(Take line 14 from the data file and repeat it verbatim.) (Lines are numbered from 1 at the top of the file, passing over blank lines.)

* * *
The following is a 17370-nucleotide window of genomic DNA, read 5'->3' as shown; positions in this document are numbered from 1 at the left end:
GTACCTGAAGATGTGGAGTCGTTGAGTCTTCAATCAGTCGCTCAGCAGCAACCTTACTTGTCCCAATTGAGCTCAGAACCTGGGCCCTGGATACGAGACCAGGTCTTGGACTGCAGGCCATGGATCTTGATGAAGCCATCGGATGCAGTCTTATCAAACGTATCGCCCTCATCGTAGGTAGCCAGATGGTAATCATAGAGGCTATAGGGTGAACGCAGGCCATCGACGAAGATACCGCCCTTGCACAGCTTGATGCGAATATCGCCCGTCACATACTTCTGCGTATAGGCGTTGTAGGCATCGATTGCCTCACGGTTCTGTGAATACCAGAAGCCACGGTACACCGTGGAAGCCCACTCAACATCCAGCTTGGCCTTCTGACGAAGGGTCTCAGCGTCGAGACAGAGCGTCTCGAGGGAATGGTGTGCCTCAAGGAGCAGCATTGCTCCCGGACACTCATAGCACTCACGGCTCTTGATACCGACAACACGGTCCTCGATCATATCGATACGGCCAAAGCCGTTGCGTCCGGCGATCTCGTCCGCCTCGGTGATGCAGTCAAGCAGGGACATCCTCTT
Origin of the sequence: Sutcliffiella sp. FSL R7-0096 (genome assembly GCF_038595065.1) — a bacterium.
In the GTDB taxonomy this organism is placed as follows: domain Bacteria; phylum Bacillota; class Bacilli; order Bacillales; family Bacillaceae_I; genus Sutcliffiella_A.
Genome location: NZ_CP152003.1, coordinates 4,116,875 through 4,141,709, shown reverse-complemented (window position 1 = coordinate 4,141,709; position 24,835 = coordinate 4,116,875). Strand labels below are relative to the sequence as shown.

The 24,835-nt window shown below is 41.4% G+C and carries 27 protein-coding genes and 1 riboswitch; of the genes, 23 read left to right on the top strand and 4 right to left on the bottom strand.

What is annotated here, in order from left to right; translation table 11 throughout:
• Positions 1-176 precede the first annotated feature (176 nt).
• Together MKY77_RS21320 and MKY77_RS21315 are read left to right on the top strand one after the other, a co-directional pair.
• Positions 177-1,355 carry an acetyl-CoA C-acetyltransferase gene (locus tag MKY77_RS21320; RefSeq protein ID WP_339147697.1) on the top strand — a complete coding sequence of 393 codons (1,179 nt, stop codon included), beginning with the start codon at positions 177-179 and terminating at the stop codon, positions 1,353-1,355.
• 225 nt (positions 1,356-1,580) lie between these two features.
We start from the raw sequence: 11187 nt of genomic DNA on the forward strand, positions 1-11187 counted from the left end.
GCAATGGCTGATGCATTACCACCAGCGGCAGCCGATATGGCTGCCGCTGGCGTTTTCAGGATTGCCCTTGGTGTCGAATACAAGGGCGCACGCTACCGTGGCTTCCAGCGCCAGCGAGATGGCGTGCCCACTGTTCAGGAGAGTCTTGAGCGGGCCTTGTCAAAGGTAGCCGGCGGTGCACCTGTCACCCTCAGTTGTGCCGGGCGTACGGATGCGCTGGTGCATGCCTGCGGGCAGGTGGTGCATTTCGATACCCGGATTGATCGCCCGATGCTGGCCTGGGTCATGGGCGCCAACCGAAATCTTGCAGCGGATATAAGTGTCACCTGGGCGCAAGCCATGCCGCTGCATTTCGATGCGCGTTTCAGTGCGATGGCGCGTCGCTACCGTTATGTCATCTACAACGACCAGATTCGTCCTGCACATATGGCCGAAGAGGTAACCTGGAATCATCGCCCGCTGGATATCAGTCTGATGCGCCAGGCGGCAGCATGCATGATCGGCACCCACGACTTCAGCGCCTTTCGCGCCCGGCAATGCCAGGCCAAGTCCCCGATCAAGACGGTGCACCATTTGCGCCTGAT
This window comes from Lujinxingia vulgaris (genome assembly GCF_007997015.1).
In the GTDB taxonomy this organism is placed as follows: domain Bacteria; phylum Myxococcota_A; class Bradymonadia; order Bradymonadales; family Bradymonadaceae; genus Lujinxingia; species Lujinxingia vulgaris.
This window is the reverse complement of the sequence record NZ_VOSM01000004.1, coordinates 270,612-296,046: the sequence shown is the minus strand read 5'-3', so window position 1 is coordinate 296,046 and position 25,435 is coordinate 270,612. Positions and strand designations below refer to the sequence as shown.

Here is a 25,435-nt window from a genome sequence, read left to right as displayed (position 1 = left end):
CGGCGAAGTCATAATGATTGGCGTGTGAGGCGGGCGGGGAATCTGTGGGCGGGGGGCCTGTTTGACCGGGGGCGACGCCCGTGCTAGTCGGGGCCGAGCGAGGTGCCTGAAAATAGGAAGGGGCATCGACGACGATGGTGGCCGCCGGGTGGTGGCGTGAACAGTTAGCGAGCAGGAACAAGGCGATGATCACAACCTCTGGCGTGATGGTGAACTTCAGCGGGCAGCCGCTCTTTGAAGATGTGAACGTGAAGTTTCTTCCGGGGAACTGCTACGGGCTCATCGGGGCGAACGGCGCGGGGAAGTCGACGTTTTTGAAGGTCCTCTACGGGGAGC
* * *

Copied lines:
This window comes from Lujinxingia vulgaris (genome assembly GCF_007997015.1).